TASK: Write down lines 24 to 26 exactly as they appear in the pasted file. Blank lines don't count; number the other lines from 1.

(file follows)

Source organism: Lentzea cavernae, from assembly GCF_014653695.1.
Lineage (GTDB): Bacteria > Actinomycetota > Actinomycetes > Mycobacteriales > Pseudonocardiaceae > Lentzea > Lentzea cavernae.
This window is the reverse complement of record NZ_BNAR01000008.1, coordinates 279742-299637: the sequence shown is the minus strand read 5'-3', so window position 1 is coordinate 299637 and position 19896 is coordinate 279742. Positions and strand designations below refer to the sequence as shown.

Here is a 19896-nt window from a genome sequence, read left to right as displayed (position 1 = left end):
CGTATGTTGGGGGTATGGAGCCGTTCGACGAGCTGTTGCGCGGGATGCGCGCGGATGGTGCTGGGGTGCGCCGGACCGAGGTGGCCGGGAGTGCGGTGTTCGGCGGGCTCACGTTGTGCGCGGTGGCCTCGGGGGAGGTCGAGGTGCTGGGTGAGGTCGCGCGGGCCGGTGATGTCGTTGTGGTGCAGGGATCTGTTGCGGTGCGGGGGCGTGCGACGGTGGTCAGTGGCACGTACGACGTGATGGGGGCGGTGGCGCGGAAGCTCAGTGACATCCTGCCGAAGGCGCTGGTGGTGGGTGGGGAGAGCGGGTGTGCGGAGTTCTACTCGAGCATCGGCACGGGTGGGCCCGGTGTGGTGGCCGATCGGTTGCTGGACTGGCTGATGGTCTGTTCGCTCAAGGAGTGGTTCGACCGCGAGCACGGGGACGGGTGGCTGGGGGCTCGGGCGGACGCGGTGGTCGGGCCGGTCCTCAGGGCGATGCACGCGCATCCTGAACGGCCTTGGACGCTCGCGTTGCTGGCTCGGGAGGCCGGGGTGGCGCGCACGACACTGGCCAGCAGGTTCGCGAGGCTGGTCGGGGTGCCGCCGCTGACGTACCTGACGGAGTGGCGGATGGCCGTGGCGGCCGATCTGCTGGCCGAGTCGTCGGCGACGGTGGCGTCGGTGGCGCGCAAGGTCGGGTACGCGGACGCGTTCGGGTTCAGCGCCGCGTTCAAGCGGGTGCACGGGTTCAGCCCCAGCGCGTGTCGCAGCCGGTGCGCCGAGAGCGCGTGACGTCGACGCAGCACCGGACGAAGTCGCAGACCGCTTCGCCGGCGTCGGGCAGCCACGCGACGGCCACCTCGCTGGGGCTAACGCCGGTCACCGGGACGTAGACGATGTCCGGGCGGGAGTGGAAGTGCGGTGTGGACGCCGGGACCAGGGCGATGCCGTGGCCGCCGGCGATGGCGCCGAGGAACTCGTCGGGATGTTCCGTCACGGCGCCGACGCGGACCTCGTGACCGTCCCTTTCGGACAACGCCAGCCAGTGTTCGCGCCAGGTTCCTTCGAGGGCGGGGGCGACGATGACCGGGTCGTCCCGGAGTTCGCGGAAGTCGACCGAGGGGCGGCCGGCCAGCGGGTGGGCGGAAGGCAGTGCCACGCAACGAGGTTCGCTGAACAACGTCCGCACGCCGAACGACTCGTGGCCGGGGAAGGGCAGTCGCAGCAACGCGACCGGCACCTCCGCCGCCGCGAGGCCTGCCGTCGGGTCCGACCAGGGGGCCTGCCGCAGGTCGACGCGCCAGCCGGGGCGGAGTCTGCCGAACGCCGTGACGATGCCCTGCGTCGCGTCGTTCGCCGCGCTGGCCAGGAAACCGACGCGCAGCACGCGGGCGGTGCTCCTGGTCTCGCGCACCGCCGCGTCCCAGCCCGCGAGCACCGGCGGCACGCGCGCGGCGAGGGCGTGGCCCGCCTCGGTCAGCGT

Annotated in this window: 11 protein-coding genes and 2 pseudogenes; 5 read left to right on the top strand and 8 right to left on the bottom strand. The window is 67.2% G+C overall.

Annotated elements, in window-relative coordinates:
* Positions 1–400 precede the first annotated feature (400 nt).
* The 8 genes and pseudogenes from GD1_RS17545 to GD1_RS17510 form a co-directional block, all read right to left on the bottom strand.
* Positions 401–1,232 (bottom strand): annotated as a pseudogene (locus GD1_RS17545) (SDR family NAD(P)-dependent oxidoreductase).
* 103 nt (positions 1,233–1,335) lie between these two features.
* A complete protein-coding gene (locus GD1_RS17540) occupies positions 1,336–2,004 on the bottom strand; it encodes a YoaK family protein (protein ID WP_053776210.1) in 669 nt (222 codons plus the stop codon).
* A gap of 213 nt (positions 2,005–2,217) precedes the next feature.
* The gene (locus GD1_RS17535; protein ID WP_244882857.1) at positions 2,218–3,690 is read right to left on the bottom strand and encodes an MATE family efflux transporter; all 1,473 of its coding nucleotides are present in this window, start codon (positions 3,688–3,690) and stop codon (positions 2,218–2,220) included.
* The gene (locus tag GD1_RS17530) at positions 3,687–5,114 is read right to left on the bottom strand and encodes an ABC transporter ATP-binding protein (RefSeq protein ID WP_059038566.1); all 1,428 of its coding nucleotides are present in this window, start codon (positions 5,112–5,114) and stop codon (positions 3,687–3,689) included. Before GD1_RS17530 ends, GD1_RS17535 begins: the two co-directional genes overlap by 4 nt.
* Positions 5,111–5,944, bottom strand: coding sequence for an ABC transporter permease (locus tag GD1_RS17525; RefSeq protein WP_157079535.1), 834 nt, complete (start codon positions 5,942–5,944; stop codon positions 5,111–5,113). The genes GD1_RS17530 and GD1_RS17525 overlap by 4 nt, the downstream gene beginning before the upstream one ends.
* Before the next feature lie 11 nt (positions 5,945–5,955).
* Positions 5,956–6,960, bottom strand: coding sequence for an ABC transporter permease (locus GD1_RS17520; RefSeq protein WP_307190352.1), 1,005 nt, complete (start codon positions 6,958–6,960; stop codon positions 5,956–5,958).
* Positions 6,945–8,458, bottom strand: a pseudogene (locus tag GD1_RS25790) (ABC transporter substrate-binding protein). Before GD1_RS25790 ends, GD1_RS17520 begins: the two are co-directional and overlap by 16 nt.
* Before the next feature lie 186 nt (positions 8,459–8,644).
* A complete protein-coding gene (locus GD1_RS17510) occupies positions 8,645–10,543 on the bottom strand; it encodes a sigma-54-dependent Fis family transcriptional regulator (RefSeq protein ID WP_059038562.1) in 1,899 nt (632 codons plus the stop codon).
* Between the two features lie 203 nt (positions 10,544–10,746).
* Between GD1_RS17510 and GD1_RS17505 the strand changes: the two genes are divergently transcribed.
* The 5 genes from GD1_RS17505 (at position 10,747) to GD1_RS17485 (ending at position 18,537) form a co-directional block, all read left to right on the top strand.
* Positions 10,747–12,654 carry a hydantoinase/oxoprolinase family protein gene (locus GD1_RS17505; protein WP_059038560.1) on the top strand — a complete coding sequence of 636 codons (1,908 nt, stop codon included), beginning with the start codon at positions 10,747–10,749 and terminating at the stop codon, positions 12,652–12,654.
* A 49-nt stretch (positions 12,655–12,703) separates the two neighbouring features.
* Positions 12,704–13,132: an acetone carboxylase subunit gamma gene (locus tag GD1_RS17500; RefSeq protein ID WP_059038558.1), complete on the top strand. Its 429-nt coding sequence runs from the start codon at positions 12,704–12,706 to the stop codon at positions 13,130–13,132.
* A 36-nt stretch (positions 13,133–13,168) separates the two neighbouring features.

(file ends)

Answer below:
* The 5 genes from GD1_RS17505 (at position 10,747) to GD1_RS17485 (ending at position 18,537) form a co-directional block, all read left to right on the top strand.
* Positions 10,747–12,654 carry a hydantoinase/oxoprolinase family protein gene (locus GD1_RS17505; protein WP_059038560.1) on the top strand — a complete coding sequence of 636 codons (1,908 nt, stop codon included), beginning with the start codon at positions 10,747–10,749 and terminating at the stop codon, positions 12,652–12,654.
* A 49-nt stretch (positions 12,655–12,703) separates the two neighbouring features.